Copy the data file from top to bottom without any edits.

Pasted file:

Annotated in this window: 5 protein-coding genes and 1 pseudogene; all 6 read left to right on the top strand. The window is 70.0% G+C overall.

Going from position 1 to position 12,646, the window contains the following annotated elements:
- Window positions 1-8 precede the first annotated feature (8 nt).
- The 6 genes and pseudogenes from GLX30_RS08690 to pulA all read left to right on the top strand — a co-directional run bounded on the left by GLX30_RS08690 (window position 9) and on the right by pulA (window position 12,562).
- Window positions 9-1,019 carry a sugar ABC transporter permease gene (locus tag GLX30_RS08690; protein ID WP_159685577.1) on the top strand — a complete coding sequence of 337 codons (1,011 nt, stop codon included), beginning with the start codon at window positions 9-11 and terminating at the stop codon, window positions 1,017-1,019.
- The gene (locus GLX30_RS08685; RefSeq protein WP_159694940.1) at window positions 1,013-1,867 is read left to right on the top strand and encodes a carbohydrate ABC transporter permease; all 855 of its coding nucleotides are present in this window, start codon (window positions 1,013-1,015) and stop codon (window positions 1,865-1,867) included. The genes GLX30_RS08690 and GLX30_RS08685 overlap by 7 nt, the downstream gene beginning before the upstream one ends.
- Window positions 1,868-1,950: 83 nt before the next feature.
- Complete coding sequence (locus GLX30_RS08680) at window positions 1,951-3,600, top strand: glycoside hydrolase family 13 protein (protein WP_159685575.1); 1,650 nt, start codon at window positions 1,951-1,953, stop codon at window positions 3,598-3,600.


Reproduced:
Annotated in this window: 5 protein-coding genes and 1 pseudogene; all 6 read left to right on the top strand. The window is 70.0% G+C overall.

Going from position 1 to position 12,646, the window contains the following annotated elements:
- Window positions 1-8 precede the first annotated feature (8 nt).
- The 6 genes and pseudogenes from GLX30_RS08690 to pulA all read left to right on the top strand — a co-directional run bounded on the left by GLX30_RS08690 (window position 9) and on the right by pulA (window position 12,562).
- Window positions 9-1,019 carry a sugar ABC transporter permease gene (locus tag GLX30_RS08690; protein ID WP_159685577.1) on the top strand — a complete coding sequence of 337 codons (1,011 nt, stop codon included), beginning with the start codon at window positions 9-11 and terminating at the stop codon, window positions 1,017-1,019.
- The gene (locus GLX30_RS08685; RefSeq protein WP_159694940.1) at window positions 1,013-1,867 is read left to right on the top strand and encodes a carbohydrate ABC transporter permease; all 855 of its coding nucleotides are present in this window, start codon (window positions 1,013-1,015) and stop codon (window positions 1,865-1,867) included. The genes GLX30_RS08690 and GLX30_RS08685 overlap by 7 nt, the downstream gene beginning before the upstream one ends.
- Window positions 1,868-1,950: 83 nt before the next feature.
- Complete coding sequence (locus GLX30_RS08680) at window positions 1,951-3,600, top strand: glycoside hydrolase family 13 protein (protein WP_159685575.1); 1,650 nt, start codon at window positions 1,951-1,953, stop codon at window positions 3,598-3,600.